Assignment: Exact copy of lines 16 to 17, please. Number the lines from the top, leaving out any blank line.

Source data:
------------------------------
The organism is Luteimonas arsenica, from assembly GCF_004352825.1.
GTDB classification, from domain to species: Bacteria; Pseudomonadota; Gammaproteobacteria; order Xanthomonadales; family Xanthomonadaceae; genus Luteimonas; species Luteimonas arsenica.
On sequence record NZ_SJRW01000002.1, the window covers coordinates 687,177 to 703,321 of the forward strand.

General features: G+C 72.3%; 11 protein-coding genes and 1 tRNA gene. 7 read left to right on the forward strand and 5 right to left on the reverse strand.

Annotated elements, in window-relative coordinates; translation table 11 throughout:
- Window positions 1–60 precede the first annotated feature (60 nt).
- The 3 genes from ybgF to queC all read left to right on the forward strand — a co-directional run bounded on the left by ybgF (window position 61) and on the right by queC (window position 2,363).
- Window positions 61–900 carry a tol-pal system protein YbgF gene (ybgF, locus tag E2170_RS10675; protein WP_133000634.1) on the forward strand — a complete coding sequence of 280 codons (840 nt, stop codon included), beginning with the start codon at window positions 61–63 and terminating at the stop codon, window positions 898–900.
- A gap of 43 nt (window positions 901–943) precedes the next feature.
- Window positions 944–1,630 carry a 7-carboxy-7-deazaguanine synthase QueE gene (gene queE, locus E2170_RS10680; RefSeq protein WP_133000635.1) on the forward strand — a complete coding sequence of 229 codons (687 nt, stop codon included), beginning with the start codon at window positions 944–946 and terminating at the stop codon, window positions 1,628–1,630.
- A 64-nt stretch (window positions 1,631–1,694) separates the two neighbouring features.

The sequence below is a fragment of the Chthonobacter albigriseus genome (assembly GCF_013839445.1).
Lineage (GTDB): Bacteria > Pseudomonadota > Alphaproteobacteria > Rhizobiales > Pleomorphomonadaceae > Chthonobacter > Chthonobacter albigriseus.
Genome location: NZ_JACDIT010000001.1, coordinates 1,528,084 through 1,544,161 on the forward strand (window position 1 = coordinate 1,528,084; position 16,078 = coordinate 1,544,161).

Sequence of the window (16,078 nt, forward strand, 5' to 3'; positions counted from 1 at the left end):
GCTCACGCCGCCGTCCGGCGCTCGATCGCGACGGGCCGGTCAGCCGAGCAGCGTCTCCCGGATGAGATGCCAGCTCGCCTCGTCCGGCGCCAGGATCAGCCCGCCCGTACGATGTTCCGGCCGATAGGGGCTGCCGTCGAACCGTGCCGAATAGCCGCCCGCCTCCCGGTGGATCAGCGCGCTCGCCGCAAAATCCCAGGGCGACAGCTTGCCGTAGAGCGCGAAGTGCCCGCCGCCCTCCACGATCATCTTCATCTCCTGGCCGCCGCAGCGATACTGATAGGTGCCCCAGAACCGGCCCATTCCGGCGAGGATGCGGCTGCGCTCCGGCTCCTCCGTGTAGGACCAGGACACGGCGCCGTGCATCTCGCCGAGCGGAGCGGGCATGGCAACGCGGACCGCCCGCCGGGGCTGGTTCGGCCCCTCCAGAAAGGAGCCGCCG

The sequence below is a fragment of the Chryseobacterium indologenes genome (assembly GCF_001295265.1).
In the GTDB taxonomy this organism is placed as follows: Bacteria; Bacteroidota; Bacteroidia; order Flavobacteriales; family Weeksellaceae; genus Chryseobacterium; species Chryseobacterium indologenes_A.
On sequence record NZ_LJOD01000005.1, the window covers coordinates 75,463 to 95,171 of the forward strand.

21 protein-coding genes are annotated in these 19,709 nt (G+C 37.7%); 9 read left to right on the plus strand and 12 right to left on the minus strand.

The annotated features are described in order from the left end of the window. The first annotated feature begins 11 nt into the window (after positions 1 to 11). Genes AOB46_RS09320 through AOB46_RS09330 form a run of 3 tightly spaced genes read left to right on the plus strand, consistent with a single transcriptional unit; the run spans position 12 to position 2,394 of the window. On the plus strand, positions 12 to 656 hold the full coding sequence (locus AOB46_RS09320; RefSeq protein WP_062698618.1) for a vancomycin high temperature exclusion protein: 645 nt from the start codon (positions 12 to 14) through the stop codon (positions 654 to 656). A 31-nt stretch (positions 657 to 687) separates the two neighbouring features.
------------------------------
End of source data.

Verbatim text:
GCTCACGCCGCCGTCCGGCGCTCGATCGCGACGGGCCGGTCAGCCGAGCAGCGTCTCCCGGATGAGATGCCAGCTCGCCTCGTCCGGCGCCAGGATCAGCCCGCCCGTACGATGTTCCGGCCGATAGGGGCTGCCGTCGAACCGTGCCGAATAGCCGCCCGCCTCCCGGTGGATCAGCGCGCTCGCCGCAAAATCCCAGGGCGACAGCTTGCCGTAGAGCGCGAAGTGCCCGCCGCCCTCCACGATCATCTTCATCTCCTGGCCGCCGCAGCGATACTGATAGGTGCCCCAGAACCGGCCCATTCCGGCGAGGATGCGGCTGCGCTCCGGCTCCTCCGTGTAGGACCAGGACACGGCGCCGTGCATCTCGCCGAGCGGAGCGGGCATGGCAACGCGGACCGCCCGCCGGGGCTGGTTCGGCCCCTCCAGAAAGGAGCCGCCG

The sequence below is a fragment of the Chryseobacterium indologenes genome (assembly GCF_001295265.1).